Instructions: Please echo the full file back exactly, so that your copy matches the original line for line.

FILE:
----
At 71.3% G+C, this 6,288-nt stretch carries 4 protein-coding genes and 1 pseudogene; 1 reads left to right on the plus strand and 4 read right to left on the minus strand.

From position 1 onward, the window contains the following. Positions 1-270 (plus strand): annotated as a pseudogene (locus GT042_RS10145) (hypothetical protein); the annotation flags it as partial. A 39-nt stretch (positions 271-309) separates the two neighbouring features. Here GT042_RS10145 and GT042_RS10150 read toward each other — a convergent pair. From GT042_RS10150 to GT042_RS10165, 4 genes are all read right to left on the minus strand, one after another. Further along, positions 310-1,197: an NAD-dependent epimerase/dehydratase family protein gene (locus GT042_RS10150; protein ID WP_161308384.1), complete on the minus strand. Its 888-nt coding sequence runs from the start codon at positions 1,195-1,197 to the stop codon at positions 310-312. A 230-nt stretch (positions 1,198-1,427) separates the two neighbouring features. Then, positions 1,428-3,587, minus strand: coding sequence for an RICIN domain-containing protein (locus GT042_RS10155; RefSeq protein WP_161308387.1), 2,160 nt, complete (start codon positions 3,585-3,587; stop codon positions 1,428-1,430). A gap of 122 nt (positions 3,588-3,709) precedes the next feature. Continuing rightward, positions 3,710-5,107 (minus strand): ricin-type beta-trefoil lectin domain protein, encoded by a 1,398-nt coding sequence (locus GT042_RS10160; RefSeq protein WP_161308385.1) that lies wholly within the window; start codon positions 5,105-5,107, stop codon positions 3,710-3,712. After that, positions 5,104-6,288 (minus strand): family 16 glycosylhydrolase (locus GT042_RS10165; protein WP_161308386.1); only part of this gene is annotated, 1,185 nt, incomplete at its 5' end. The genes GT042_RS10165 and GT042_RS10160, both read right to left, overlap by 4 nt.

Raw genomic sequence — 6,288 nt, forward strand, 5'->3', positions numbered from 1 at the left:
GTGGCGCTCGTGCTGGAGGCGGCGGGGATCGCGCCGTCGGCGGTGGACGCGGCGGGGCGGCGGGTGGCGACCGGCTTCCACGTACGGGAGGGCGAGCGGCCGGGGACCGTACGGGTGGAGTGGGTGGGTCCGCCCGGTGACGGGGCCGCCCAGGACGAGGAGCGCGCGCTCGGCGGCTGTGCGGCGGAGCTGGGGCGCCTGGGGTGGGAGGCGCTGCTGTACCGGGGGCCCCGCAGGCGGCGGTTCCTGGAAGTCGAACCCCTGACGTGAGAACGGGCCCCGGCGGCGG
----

At 71.3% G+C, this 6,288-nt stretch carries 4 protein-coding genes and 1 pseudogene; 1 reads left to right on the plus strand and 4 read right to left on the minus strand.

From position 1 onward, the window contains the following. Positions 1-270 (plus strand): annotated as a pseudogene (locus GT042_RS10145) (hypothetical protein); the annotation flags it as partial. A 39-nt stretch (positions 271-309) separates the two neighbouring features. Here GT042_RS10145 and GT042_RS10150 read toward each other — a convergent pair. From GT042_RS10150 to GT042_RS10165, 4 genes are all read right to left on the minus strand, one after another. Further along, positions 310-1,197: an NAD-dependent epimerase/dehydratase family protein gene (locus GT042_RS10150; protein ID WP_161308384.1), complete on the minus strand. Its 888-nt coding sequence runs from the start codon at positions 1,195-1,197 to the stop codon at positions 310-312. A 230-nt stretch (positions 1,198-1,427) separates the two neighbouring features. Then, positions 1,428-3,587, minus strand: coding sequence for an RICIN domain-containing protein (locus GT042_RS10155; RefSeq protein WP_161308387.1), 2,160 nt, complete (start codon positions 3,585-3,587; stop codon positions 1,428-1,430). A gap of 122 nt (positions 3,588-3,709) precedes the next feature. Continuing rightward, positions 3,710-5,107 (minus strand): ricin-type beta-trefoil lectin domain protein, encoded by a 1,398-nt coding sequence (locus GT042_RS10160; RefSeq protein WP_161308385.1) that lies wholly within the window; start codon positions 5,105-5,107, stop codon positions 3,710-3,712. After that, positions 5,104-6,288 (minus strand): family 16 glycosylhydrolase (locus GT042_RS10165; protein WP_161308386.1); only part of this gene is annotated, 1,185 nt, incomplete at its 5' end. The genes GT042_RS10165 and GT042_RS10160, both read right to left, overlap by 4 nt.

Raw genomic sequence — 6,288 nt, forward strand, 5'->3', positions numbered from 1 at the left:
GTGGCGCTCGTGCTGGAGGCGGCGGGGATCGCGCCGTCGGCGGTGGACGCGGCGGGGCGGCGGGTGGCGACCGGCTTCCACGTACGGGAGGGCGAGCGGCCGGGGACCGTACGGGTGGAGTGGGTGGGTCCGCCCGGTGACGGGGCCGCCCAGGACGAGGAGCGCGCGCTCGGCGGCTGTGCGGCGGAGCTGGGGCGCCTGGGGTGGGAGGCGCTGCTGTACCGGGGGCCCCGCAGGCGGCGGTTCCTGGAAGTCGAACCCCTGACGTGAGAACGGGCCCCGGCGGCGG